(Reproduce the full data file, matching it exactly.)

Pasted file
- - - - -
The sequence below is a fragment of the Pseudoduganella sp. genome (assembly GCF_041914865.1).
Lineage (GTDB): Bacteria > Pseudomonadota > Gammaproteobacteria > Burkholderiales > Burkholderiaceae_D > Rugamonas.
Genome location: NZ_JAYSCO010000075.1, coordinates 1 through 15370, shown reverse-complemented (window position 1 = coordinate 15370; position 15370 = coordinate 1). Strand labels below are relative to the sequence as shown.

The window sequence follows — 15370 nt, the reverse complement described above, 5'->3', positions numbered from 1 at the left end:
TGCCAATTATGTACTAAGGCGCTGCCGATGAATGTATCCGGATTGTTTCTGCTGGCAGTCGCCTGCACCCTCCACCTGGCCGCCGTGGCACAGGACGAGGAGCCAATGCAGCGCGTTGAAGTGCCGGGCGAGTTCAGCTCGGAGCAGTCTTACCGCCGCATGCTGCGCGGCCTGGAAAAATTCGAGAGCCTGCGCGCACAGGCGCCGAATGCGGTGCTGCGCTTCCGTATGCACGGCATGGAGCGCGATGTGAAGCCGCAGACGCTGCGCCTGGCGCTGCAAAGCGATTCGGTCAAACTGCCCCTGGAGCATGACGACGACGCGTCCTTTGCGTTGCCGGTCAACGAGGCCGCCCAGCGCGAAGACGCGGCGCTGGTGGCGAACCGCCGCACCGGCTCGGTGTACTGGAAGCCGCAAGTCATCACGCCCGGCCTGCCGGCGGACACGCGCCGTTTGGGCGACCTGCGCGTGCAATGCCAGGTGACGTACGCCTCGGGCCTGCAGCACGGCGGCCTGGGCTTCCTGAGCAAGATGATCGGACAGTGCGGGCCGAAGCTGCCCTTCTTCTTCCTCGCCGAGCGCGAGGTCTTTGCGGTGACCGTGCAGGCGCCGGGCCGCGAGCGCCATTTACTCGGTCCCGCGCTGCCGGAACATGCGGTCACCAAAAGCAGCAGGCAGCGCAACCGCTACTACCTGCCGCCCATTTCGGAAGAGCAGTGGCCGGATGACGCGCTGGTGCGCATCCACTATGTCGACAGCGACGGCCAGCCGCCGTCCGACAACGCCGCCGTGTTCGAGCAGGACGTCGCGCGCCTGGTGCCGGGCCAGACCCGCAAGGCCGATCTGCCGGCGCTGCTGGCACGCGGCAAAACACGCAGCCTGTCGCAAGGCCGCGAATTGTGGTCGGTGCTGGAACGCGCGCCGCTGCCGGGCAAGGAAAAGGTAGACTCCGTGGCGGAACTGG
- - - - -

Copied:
The sequence below is a fragment of the Pseudoduganella sp. genome (assembly GCF_041914865.1).
Lineage (GTDB): Bacteria > Pseudomonadota > Gammaproteobacteria > Burkholderiales > Burkholderiaceae_D > Rugamonas.
Genome location: NZ_JAYSCO010000075.1, coordinates 1 through 15370, shown reverse-complemented (window position 1 = coordinate 15370; position 15370 = coordinate 1). Strand labels below are relative to the sequence as shown.

The window sequence follows — 15370 nt, the reverse complement described above, 5'->3', positions numbered from 1 at the left end:
TGCCAATTATGTACTAAGGCGCTGCCGATGAATGTATCCGGATTGTTTCTGCTGGCAGTCGCCTGCACCCTCCACCTGGCCGCCGTGGCACAGGACGAGGAGCCAATGCAGCGCGTTGAAGTGCCGGGCGAGTTCAGCTCGGAGCAGTCTTACCGCCGCATGCTGCGCGGCCTGGAAAAATTCGAGAGCCTGCGCGCACAGGCGCCGAATGCGGTGCTGCGCTTCCGTATGCACGGCATGGAGCGCGATGTGAAGCCGCAGACGCTGCGCCTGGCGCTGCAAAGCGATTCGGTCAAACTGCCCCTGGAGCATGACGACGACGCGTCCTTTGCGTTGCCGGTCAACGAGGCCGCCCAGCGCGAAGACGCGGCGCTGGTGGCGAACCGCCGCACCGGCTCGGTGTACTGGAAGCCGCAAGTCATCACGCCCGGCCTGCCGGCGGACACGCGCCGTTTGGGCGACCTGCGCGTGCAATGCCAGGTGACGTACGCCTCGGGCCTGCAGCACGGCGGCCTGGGCTTCCTGAGCAAGATGATCGGACAGTGCGGGCCGAAGCTGCCCTTCTTCTTCCTCGCCGAGCGCGAGGTCTTTGCGGTGACCGTGCAGGCGCCGGGCCGCGAGCGCCATTTACTCGGTCCCGCGCTGCCGGAACATGCGGTCACCAAAAGCAGCAGGCAGCGCAACCGCTACTACCTGCCGCCCATTTCGGAAGAGCAGTGGCCGGATGACGCGCTGGTGCGCATCCACTATGTCGACAGCGACGGCCAGCCGCCGTCCGACAACGCCGCCGTGTTCGAGCAGGACGTCGCGCGCCTGGTGCCGGGCCAGACCCGCAAGGCCGATCTGCCGGCGCTGCTGGCACGCGGCAAAACACGCAGCCTGTCGCAAGGCCGCGAATTGTGGTCGGTGCTGGAACGCGCGCCGCTGCCGGGCAAGGAAAAGGTAGACTCCGTGGCGGAACTGG